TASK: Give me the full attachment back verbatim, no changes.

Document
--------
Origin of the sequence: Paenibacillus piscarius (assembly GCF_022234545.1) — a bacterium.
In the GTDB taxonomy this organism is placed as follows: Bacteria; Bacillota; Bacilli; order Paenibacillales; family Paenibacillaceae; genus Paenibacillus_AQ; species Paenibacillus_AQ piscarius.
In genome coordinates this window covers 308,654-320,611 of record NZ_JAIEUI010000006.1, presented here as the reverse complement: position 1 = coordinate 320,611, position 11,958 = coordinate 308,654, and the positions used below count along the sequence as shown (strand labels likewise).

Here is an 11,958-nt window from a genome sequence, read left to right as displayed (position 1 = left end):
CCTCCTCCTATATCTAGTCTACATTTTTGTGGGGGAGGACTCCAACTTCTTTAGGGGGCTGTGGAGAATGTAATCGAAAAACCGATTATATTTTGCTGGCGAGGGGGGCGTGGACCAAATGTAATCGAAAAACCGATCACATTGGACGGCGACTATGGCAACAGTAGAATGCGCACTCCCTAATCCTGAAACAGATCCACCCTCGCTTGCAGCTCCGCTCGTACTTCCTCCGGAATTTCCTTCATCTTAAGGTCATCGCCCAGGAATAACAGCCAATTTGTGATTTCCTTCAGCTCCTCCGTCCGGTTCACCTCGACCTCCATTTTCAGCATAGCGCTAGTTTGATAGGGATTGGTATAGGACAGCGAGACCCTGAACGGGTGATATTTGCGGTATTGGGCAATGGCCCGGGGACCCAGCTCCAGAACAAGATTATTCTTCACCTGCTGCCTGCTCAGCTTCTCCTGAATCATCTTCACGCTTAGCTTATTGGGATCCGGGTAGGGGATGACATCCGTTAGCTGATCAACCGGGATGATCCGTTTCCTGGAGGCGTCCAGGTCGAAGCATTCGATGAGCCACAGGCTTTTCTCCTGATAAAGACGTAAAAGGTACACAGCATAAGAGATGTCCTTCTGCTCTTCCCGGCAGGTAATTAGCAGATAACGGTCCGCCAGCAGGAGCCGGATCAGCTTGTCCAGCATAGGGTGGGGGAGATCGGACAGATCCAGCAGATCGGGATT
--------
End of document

Origin of the sequence: Paenibacillus piscarius (assembly GCF_022234545.1) — a bacterium.
In the GTDB taxonomy this organism is placed as follows: Bacteria; Bacillota; Bacilli; order Paenibacillales; family Paenibacillaceae; genus Paenibacillus_AQ; species Paenibacillus_AQ piscarius.
In genome coordinates this window covers 308,654-320,611 of record NZ_JAIEUI010000006.1, presented here as the reverse complement: position 1 = coordinate 320,611, position 11,958 = coordinate 308,654, and the positions used below count along the sequence as shown (strand labels likewise).

Here is an 11,958-nt window from a genome sequence, read left to right as displayed (position 1 = left end):
CCTCCTCCTATATCTAGTCTACATTTTTGTGGGGGAGGACTCCAACTTCTTTAGGGGGCTGTGGAGAATGTAATCGAAAAACCGATTATATTTTGCTGGCGAGGGGGGCGTGGACCAAATGTAATCGAAAAACCGATCACATTGGACGGCGACTATGGCAACAGTAGAATGCGCACTCCCTAATCCTGAAACAGATCCACCCTCGCTTGCAGCTCCGCTCGTACTTCCTCCGGAATTTCCTTCATCTTAAGGTCATCGCCCAGGAATAACAGCCAATTTGTGATTTCCTTCAGCTCCTCCGTCCGGTTCACCTCGACCTCCATTTTCAGCATAGCGCTAGTTTGATAGGGATTGGTATAGGACAGCGAGACCCTGAACGGGTGATATTTGCGGTATTGGGCAATGGCCCGGGGACCCAGCTCCAGAACAAGATTATTCTTCACCTGCTGCCTGCTCAGCTTCTCCTGAATCATCTTCACGCTTAGCTTATTGGGATCCGGGTAGGGGATGACATCCGTTAGCTGATCAACCGGGATGATCCGTTTCCTGGAGGCGTCCAGGTCGAAGCATTCGATGAGCCACAGGCTTTTCTCCTGATAAAGACGTAAAAGGTACACAGCATAAGAGATGTCCTTCTGCTCTTCCCGGCAGGTAATTAGCAGATAACGGTCCGCCAGCAGGAGCCGGATCAGCTTGTCCAGCATAGGGTGGGGGAGATCGGACAGATCCAGCAGATCGGGATT